It's important for children to understand that laws aren't written in stone and that if they dislike a law they can work to change it. Feeling helpless and acting helpless isn't in the best interest of anyone's child or our children's generation as a whole.
The point of civil disobedience is to get the law changed. By quietly lying about your age, you're doing the opposite, you're making it harder to get the law changed. Civil disobedience is about adding friction to the system as an incentive to change the law. By doing something nobody can notice you're adding grease.
It's not civil disobedience if nobody notices what you're doing. It's not civil disobedience if you aren't inconveniencing people in power.
By lying about your age, you're breaking the law purely for selfish benefit, which is not the lesson a parent wants to teach a child.
Sacrificing himself by following the law, and spreading the story widely as the author and his son have done will do much more to get the law changed.
The point of civil disobedience is to appeal to people's consciences, to call out a wrong far greater than your law-breaking, and to willingly open yourself to prosecution in order to make that point. (That's why Anonymous isn't committing civil disobedience until they turn themselves in and allow themselves to be on trial in order to call attention to the unalloyed benefit to society they seem to think they're providing.)
I don't see how Google's disallowing ten year olds to have Gmail accounts is a wrong: it seems more like a simple business decision in the face of a law that's designed to keep companies from preying on ten year olds by inundating them with marketing.
We all know the poster's child is special, but for all of the kids who aren't the offspring of übermenshen, this is a fight that maybe's not worth fighting.
My brother doesn't type fast, he doesn't know how to code python. He does immensely enjoy minecraft, and he does use google. Honestly, for him, the ability to find something using google, going through the immensely difficult task of correctly typing a search term and then parsing the search result is a massive achievement.
All that said, to suggest that he shouldn't be allowed his gmail account, given the immense amount of effort it took for him to learn to use it, is not something I'm willing to stomach.
Its part of the internet, and he is well and truly a member of the internet generation. Its something he should have every right to grow up immersed in.
That the internet is made of advertising is no reason to deny our children access.
Not really. The reason it seems fuzzy is that the modern US government likes to offload its regulations onto corporations and other entities. In the interest of "protecting" children, they subject online service providers to penalties for allowing children access. In turn, these services must restrict access by children in order to protect themselves from the government.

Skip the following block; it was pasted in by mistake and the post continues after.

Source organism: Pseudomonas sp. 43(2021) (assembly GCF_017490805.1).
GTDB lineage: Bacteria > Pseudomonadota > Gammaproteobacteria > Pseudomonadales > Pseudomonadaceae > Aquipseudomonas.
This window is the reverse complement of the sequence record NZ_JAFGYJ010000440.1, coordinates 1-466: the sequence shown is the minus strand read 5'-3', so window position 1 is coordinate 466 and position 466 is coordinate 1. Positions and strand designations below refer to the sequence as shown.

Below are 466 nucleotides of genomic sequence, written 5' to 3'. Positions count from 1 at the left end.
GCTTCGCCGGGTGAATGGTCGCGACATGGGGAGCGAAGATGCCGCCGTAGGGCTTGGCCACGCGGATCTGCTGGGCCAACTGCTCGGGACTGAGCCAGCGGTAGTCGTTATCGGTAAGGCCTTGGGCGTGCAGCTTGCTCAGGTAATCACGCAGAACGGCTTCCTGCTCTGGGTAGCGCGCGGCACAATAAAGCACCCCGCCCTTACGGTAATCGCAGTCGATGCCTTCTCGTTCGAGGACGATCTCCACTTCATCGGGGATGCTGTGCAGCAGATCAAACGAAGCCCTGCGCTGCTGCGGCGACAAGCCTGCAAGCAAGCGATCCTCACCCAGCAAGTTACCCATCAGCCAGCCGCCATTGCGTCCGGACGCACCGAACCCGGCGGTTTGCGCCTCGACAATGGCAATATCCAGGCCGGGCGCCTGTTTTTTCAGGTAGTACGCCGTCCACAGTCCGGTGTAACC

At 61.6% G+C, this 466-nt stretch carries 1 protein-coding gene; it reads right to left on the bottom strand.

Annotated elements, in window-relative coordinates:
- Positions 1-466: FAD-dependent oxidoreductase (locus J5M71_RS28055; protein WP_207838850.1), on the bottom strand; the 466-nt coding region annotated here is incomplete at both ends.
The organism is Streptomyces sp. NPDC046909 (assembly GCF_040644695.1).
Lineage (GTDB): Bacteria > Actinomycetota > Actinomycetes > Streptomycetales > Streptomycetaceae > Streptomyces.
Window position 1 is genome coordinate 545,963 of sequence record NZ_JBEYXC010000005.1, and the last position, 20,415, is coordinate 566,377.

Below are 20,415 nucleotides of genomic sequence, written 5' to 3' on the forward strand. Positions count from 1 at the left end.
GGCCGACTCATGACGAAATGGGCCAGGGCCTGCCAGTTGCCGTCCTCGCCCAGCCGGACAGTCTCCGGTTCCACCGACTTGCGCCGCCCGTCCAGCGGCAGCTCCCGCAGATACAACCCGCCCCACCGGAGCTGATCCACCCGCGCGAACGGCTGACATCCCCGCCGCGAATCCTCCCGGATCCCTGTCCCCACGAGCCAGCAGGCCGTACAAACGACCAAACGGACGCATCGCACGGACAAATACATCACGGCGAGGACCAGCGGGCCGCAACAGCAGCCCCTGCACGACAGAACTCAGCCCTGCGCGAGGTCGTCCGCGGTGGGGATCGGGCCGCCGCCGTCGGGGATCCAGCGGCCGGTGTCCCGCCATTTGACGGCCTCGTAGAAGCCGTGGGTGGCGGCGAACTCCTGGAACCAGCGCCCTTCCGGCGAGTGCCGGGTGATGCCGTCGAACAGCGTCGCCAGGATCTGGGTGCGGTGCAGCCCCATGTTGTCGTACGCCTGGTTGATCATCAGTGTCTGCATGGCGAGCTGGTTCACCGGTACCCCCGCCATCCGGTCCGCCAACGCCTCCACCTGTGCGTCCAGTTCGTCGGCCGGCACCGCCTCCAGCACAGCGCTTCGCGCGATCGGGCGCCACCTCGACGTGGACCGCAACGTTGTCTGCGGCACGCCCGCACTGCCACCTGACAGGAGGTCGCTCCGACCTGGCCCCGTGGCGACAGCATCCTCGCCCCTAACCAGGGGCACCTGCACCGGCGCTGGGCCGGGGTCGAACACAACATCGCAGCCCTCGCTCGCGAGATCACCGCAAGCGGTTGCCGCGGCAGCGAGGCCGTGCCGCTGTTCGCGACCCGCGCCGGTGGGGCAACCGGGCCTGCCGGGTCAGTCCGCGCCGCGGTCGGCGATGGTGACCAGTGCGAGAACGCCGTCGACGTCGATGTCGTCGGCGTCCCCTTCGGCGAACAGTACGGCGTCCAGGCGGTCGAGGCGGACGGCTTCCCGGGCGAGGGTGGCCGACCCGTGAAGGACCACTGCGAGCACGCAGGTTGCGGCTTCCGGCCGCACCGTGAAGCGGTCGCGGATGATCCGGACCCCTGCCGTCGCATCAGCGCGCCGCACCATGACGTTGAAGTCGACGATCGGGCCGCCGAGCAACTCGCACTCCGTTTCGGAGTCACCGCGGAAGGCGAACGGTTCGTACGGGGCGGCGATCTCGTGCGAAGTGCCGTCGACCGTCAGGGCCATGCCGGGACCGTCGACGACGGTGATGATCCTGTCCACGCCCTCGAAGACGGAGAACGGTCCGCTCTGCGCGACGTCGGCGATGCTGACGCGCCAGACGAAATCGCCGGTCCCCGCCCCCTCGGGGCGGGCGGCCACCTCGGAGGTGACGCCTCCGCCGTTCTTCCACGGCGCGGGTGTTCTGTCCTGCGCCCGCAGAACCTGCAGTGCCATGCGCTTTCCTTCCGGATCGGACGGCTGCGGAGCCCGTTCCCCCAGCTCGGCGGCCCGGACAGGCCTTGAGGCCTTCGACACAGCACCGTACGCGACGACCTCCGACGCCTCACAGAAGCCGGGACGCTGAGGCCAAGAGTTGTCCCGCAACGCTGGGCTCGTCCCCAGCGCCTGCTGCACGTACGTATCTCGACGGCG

Thus, although the direct object of the action is Google -- a corporation -- it really is an act against the nanny state.
"... the face of a law that's designed to keep companies from preying on ten year olds by inundating them with marketing."
Then why ban 13 year-olds but allow mentally retarded 14 year-olds? Because this law, like all based on condition of birth, is about domination and control for political ends.
"People seem to have no idea what civil disobedience is."
It is breaking a law because you were born free. You don't have to have an axe to grind.
However, I definitely see your point that quietly lying about his age is likely not the best way to get the law changed.
My point was that if you see something that is obviously wrong and it's caused by a well intended law you have a responsibility to do something. I admit I'm something of a freedom zealot so my view on what corporations and especially the government can restrict you from doing is broad in general, but clearly this is a good learning opportunity about what to do if you're faced with a "buggy program" (aka a law).
"Research ... showed that young children cannot understand the potential effects of revealing their personal information; neither can they distinguish between substantive material on websites and the advertisements surrounding it. While some parents tried to monitor their children's use of the Internet services, many of them failed due to lack of time, computer skills, or awareness of risk. ... 'a Los Angeles television station reported that it obtained a detailed computer printout of the ages and addresses of 5,500 children living in Pasadena simply by sending $277 to a Chicago database firm.'"
(Yes, I am joking.)
If they can require my bank to double up on the login confirmations, they can require services to provide a reasonable way to let parents give their consent.
the only lesson is see coming out of this, if they go the route you are suggesting, is that civil disobedience is futile.